Don’t tip-toe through life only to arrive at death's door
Perfection is unattainable
Advice means love, at least listen to it
Climb more mountains
Shut down the PC and think
Live in colour not B&W
Modification is easier than change
Don’t reply by return, hyper-sensitivity means you need 24 hours to absorb and assess
Whisper, don’t shout
Smile like you mean it
The sea is full of fish
Open your eyes
Words can be weapons
Empty vessels make most sound
Spending and saving are equally valid
A motorcycle throttle works both ways
Others have feelings too
Analysis of magic spoils it
Reconsider every single one of your views
You have only ever criticised yourself
22 April 2006
02 April 2006
I am early and see the scarlet bullet arrive. It slows and disgorges its load of people who were somewhere else and now are here. I take a seat by the window and rest my head back gently to watch as the carriage fills. Humanity boards, hurrying to meet deadlines and lovers.
The whistle shrieks and we roll. Bright steel rails bear the crushing weight of flesh and blood, a precious cargo of sinners and thieves. Our pasts recede with the flashing fields and a future rushes near through county and shire.
Now the train reaches cruising speed. We scorch through tiny stations that timetables forgot. 90mph yet still my retina burns with the brief image of a platform and a scallop-edged canopy, painted magenta and cream. A solitary man with a small brown case stands patiently awaiting his Brief Encounter.
My eye wanders the carriage, absorbing the faces, the hands and the shoes. A loud woman laughs and I gaze at her fat plain features. No one would look twice, I glance at her empty ring finger. A middle-aged businesswoman taps the keys of her notebook then stops and considers the ceiling. Satisfied with her ruminations she resumes tapping. No ring.
I don’t need to be here, I have no reason. Nothing is drawing me, nothing pushing or forcing but I chose to ride the train. Am I going out or coming home? I forget which.
A white-haired man in front is doing Sudoku, I can see through the gap in the seats he has two number sevens on one line and a plantation of nasal hair. His crumbling wife sees neither.
A pretty girl in jeans has stood alongside me, “May I?” she asks pointing to the seat beside me. “Sure.” I reply, shuffling closer to the window. She smiles back and opens her magazine to read about a lifestyle she would like. Over breakfast the same sweet smile had screamed at her boyfriend and told him to rot in hell. I turn away to look at the meadows and trees and happy cows.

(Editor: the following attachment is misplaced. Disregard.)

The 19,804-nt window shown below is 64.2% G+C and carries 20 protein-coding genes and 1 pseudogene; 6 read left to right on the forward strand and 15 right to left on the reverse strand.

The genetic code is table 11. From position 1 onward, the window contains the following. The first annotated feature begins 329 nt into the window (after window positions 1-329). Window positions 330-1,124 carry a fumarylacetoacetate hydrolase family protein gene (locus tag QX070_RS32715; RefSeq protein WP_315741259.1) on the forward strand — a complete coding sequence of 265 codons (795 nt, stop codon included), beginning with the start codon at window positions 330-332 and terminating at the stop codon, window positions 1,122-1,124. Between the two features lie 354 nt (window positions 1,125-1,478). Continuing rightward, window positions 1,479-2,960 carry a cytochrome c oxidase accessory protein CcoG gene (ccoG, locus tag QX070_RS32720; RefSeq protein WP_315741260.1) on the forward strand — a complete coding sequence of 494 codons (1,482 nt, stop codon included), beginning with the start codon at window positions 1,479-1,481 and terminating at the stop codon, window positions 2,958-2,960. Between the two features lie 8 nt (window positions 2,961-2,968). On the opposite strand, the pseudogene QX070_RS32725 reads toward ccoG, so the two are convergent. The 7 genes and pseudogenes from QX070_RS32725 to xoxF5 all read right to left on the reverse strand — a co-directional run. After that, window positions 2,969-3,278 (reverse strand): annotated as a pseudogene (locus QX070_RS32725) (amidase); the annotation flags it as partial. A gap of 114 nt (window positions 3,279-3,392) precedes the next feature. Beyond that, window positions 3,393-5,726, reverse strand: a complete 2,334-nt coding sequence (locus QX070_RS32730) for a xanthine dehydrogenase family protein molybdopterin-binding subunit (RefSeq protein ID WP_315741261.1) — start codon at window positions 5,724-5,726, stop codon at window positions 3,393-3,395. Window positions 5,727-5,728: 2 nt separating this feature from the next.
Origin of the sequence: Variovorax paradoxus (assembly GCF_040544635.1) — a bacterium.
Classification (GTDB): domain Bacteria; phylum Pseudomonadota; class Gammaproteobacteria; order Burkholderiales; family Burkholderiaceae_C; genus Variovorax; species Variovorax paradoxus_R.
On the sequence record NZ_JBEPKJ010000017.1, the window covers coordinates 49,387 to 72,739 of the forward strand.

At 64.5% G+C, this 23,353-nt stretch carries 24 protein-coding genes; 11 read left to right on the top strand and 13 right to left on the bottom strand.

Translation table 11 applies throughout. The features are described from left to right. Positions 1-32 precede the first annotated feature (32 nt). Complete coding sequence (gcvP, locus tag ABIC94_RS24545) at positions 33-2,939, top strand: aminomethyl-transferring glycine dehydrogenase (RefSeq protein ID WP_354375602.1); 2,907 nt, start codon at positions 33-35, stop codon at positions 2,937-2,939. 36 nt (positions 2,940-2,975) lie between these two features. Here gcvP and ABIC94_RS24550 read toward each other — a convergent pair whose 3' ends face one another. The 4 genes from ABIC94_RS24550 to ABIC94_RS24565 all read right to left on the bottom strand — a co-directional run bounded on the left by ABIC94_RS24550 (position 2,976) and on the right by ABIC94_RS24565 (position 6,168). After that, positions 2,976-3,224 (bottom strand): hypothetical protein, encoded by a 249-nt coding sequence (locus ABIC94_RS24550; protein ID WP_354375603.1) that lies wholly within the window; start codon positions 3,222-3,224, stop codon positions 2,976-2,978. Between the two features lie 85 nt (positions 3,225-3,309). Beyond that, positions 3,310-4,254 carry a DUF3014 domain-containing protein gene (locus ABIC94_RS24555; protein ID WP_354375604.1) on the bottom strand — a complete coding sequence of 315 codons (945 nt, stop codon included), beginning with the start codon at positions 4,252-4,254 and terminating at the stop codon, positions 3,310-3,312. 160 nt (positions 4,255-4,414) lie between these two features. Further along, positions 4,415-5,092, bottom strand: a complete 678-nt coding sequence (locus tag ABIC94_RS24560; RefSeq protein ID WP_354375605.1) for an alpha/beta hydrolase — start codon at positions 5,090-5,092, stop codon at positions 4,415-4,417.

We charge through an embankment that is littered with vintage Coca Cola cans, bleached under thirty summer suns. I see fluorescent jackets carrying black sacks, they pick litter with long sticks. Treasures tossed from rolling thunder.
Ahead I see him reach his lumpy rucksack from the rack, a man of slender stature carrying his depression in his father’s old luggage. His face is dry but his tears flow inside, I can tell. As he shuffles by under his crippling load our eyes meet and I nod. He grimaces back. He wears a ring.
We slow through marshalling yards and sidings. My phone vibrates and I withdraw it from my jeans, glance at the message and return it to my pocket. “Yes, I’m nearly there,” I think.
I have not spoken more than a single word to a single soul yet all about me there is chatter and life. Absently I pull the phone back out and switch it off. Now the green pastures are grey walls and white glass and I realise we have stopped. People are queuing in the aisle. Lives in motion, impatient.
“…if you're not living on the edge, you're taking up too much space.” That familiar chiding voice whispers deep inside my head. The whistle shrieks again but I have stayed on the train. I missed my stop, so what!
A new view seeps in my window, new names and signs. New rails steer my present towards a precious future. I haven’t been this way before.